Our joking and joshing diminished as we penned “Title IX” on each other’s backs in that Yale-blue ink. We grew quieter as we dressed in our team-issue sweatsuits. Pairing up, we proceeded to the athletic administration offices, to join Chris for the appointment she had scheduled with Joni Barnett, head of Women’s Athletics. A duo of Yale Daily News staffers—a writer, David Zweig, who doubled as a stringer for The New York Times, and a photographer, Nina Haight, accompanied us. Barnett’s secretary was surprised to see the size of the group accompanying Chris, but she ushered us in.

Silently, somberly, we organized ourselves before Barnett. When Chris nodded slightly, perfectly synchronized, we turned our backs to the administrator, pulled off our sweatshirts, dropped our pants, and stood stark naked, absolutely silent. The reporter turned his back and kept scribbling notes.

Chris read a prepared statement. “These are the bodies Yale is exploiting. We are using you and your office because you are the symbol of women’s athletics at Yale; we’re using this method to express our urgency…”

I felt the magnificence of the moment: standing up for myself, for all of us, surrounded and strengthened by my compatriots. When Chris finished, we silently dressed and trooped out of the office. While we were relieved and jubilant, the athletic director was anything but, and reprimanded our coach for not controlling his athletes.

The outside world’s response followed swiftly with a different, one-sided reaction: picked up by the Associated Press, the story traveled around the pre-Internet world in relatively short order, showing up on the first page of the second section of The New York Times the next day and in the International Herald Tribune a few days later. Alumni from all over the world, nearly all of them male, admonished their alma mater to “give those girls a locker room.”

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The following year, we got just that. All we had intended that day was to solve a problem that needed a little soap and water. We ended up changing the world.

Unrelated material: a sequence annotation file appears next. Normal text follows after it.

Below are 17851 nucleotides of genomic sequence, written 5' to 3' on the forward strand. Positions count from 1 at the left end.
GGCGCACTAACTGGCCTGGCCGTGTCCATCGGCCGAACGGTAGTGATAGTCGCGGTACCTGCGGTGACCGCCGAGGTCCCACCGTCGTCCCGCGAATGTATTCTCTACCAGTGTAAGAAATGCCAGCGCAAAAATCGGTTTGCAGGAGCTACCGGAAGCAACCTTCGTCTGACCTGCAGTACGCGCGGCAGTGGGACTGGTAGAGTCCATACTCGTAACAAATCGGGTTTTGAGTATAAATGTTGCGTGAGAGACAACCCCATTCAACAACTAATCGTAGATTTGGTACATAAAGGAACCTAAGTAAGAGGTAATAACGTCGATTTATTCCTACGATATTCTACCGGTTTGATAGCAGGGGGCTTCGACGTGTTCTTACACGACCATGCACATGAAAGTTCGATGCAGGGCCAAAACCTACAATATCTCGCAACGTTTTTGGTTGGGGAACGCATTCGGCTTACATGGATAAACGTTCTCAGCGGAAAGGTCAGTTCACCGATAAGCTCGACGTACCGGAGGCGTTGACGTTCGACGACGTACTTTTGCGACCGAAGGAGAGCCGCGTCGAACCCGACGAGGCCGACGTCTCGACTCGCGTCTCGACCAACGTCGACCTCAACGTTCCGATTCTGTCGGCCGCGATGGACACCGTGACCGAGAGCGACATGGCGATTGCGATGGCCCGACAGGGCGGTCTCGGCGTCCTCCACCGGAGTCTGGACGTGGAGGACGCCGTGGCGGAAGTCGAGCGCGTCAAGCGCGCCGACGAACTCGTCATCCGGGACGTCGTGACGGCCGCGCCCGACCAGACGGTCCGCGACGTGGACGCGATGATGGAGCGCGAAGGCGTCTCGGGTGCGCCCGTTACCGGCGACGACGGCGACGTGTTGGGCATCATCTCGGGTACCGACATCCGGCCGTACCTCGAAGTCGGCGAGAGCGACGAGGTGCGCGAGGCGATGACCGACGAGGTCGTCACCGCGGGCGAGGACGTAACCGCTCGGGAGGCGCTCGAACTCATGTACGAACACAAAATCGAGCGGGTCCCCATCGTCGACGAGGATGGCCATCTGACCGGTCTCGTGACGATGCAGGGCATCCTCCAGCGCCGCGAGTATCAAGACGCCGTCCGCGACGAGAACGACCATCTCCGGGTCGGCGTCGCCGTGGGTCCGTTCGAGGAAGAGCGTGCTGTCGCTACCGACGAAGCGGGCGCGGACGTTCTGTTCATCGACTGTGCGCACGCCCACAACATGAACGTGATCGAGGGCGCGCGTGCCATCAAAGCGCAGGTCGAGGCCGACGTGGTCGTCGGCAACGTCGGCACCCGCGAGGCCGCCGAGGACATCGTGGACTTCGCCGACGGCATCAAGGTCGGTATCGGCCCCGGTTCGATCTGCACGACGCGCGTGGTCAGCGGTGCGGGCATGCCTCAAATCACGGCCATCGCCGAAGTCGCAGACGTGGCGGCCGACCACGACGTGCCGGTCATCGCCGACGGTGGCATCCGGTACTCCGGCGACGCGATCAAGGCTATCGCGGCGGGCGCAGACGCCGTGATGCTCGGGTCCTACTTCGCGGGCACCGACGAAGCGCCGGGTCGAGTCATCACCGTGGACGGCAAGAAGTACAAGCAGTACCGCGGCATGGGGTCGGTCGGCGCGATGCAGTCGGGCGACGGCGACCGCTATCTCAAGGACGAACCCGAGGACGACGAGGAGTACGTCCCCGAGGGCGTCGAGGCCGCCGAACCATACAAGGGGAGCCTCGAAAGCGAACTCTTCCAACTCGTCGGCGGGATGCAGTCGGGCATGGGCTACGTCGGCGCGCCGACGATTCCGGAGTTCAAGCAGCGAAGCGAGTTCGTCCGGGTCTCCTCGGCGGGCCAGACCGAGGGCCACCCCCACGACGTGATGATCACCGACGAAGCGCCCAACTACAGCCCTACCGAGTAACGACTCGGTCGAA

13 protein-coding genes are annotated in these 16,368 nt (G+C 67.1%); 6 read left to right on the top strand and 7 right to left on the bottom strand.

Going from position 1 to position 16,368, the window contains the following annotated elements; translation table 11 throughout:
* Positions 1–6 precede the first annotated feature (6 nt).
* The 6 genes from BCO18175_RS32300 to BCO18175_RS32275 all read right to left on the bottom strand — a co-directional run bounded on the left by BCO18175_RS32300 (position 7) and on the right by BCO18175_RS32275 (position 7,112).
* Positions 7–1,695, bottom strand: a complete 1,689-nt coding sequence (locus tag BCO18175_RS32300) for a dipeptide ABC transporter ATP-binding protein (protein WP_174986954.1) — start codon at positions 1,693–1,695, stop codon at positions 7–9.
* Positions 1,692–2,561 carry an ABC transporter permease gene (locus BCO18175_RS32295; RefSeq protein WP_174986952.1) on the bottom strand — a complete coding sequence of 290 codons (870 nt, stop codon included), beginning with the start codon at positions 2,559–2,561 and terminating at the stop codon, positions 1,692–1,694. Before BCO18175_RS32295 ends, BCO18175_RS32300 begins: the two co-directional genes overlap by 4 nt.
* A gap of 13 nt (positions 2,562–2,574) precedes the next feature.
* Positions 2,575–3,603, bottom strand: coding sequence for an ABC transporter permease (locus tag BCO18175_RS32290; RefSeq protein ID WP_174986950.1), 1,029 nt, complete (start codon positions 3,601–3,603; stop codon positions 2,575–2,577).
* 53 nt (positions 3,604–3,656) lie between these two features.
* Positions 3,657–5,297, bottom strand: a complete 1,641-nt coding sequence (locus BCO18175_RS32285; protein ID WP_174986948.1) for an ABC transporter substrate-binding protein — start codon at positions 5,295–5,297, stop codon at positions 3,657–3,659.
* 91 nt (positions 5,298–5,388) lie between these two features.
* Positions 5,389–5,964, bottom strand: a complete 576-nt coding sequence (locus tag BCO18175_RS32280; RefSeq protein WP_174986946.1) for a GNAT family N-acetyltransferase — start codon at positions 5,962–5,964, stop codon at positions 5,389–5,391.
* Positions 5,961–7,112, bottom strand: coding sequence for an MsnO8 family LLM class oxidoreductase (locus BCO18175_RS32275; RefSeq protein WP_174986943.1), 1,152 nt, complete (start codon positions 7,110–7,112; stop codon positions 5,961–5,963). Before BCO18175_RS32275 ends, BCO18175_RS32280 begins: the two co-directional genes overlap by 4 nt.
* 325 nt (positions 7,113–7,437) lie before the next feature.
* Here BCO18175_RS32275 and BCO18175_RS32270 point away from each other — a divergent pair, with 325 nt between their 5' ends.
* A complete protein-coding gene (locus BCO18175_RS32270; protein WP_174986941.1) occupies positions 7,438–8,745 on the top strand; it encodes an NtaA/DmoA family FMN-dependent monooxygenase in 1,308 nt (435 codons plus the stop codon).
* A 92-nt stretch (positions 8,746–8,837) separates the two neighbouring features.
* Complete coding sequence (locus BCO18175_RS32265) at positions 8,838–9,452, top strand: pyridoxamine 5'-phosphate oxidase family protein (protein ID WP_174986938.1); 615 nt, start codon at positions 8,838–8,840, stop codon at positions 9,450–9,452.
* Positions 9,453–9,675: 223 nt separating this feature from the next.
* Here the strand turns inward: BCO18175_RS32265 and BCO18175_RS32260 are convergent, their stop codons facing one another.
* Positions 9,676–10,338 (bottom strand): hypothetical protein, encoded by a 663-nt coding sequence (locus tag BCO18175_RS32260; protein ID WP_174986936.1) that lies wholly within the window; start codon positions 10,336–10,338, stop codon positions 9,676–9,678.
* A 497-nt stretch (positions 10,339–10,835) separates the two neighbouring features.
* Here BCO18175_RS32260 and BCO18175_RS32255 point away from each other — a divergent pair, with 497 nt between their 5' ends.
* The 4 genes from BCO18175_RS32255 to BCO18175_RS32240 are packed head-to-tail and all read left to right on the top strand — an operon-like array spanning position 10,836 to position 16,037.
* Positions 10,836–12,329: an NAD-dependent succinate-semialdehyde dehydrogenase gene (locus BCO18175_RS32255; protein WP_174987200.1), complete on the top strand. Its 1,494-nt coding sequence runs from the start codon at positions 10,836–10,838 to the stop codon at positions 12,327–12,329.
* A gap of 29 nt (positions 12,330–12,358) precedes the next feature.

Who knew that the clarion call of a simple protest would resound across the ensuing decades, infusing subsequent generations of women with continued hope and passion to pursue the justice that Title IX’s sponsors envisioned in 1972? Athletic administrators today still drag their feet, and worse, in providing women with equal access to sports opportunities. Unfortunately, the need for protest and insistence on following the law continues, as the current outrageously inequitable situation at University of Minnesota Duluth painfully demonstrates.

No guts, no glory. Nothing good comes easy. 39 years ago today, I left my apprehension in the gym basement and allowed my belief in a cause to guide me. Just as I was one of a committed group of athletes back then, today, countless individuals, teams, and organizations partner not only to speak out against discrimination, but work tirelessly to create transformational opportunities for girls and young women to discover their power through sports. Now that’s progress.

Ginny Gilder is an Olympic silver medalist in rowing, an owner of the WNBA’s Seattle Storm, and the author of Course Correction: A Story of Rowing and Resilience in the Wake of Title IX (Beacon Press) publishing this April. Learn more at ginnygilder.com or find Ginny on Facebook and Twitter.